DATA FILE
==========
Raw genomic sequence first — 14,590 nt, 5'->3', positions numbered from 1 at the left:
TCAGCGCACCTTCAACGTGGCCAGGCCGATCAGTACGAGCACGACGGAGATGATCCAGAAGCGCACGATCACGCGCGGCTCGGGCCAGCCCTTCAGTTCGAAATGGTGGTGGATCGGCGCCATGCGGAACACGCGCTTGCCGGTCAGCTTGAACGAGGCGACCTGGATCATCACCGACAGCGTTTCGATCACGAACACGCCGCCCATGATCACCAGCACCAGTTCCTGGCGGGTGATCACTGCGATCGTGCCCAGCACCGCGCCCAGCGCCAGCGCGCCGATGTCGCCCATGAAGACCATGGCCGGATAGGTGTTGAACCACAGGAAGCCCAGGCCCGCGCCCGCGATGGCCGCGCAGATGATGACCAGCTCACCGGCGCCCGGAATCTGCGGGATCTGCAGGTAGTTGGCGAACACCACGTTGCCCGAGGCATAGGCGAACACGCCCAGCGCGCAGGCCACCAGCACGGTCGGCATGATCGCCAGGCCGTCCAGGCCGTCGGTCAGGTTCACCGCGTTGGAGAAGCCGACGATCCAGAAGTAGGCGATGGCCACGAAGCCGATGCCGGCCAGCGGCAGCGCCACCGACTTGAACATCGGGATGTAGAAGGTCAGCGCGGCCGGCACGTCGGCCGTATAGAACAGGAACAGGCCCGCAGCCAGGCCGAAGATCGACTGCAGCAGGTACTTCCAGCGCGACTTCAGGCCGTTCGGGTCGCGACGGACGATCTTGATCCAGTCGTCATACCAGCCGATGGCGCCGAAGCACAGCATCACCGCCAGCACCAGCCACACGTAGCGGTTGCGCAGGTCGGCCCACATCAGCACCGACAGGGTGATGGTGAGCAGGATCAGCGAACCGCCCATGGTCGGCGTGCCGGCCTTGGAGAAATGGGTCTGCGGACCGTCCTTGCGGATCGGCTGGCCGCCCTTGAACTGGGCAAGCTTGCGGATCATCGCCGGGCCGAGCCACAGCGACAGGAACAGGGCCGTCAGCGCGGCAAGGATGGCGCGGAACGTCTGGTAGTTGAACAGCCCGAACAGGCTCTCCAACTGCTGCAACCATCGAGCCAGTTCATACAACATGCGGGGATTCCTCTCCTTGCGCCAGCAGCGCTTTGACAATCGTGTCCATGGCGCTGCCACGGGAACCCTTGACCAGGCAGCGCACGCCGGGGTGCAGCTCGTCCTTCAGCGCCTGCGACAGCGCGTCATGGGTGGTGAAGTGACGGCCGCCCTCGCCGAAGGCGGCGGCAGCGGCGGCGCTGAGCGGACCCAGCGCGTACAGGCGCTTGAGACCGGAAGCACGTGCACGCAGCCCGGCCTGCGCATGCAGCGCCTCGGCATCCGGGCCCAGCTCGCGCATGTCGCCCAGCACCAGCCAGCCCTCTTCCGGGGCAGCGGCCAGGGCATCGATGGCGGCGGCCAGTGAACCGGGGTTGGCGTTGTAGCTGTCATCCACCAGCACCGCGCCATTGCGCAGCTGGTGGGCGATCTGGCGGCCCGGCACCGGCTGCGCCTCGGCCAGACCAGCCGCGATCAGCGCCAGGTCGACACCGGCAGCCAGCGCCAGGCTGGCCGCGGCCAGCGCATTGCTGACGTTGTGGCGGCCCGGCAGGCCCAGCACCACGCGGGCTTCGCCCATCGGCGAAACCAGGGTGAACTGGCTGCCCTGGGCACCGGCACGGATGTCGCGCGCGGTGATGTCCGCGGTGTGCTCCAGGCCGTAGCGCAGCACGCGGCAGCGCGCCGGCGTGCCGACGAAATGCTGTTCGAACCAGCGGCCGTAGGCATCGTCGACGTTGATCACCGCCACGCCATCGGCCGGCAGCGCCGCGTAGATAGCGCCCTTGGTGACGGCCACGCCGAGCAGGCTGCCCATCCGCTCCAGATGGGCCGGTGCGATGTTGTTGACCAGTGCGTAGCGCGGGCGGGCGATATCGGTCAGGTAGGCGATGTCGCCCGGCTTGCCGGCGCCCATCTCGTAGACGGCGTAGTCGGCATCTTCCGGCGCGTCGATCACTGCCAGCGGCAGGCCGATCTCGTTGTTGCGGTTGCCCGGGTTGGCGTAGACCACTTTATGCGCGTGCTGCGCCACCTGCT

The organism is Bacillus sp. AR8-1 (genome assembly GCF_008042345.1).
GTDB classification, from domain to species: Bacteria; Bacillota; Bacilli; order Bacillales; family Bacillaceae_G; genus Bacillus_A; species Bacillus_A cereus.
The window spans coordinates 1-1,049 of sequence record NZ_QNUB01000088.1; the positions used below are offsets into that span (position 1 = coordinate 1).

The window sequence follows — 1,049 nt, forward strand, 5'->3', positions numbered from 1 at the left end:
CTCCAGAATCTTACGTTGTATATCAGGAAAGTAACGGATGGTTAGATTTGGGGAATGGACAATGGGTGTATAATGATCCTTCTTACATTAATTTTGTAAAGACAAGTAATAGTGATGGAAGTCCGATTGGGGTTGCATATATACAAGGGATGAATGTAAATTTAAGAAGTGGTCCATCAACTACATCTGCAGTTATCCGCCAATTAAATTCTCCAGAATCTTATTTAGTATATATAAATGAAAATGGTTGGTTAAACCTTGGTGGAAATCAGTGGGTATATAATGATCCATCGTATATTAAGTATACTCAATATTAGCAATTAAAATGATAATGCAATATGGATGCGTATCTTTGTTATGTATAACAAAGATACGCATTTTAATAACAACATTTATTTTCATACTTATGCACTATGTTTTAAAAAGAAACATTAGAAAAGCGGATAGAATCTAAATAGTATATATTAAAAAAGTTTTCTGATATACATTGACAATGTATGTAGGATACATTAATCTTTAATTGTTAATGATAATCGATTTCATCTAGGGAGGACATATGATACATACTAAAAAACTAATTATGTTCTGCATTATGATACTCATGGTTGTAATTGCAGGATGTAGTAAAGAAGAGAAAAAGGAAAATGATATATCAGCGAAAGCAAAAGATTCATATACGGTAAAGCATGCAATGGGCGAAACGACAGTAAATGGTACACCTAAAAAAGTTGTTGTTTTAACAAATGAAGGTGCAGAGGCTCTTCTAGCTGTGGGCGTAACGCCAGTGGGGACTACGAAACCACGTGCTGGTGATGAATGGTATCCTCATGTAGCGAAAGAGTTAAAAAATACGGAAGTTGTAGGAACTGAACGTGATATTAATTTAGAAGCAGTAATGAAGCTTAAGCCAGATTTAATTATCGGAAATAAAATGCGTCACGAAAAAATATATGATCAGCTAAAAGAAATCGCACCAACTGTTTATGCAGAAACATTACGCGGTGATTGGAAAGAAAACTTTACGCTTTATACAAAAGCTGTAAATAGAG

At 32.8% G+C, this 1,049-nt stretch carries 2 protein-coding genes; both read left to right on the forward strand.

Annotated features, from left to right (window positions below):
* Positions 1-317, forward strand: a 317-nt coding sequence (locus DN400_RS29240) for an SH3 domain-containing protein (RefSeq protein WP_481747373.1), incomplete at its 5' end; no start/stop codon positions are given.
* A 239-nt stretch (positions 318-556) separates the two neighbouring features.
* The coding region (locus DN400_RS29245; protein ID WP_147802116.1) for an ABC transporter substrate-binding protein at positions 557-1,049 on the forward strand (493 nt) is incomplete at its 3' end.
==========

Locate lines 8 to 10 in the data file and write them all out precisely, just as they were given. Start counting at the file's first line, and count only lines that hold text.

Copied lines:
At 32.8% G+C, this 1,049-nt stretch carries 2 protein-coding genes; both read left to right on the forward strand.

Annotated features, from left to right (window positions below):
* Positions 1-317, forward strand: a 317-nt coding sequence (locus DN400_RS29240) for an SH3 domain-containing protein (RefSeq protein WP_481747373.1), incomplete at its 5' end; no start/stop codon positions are given.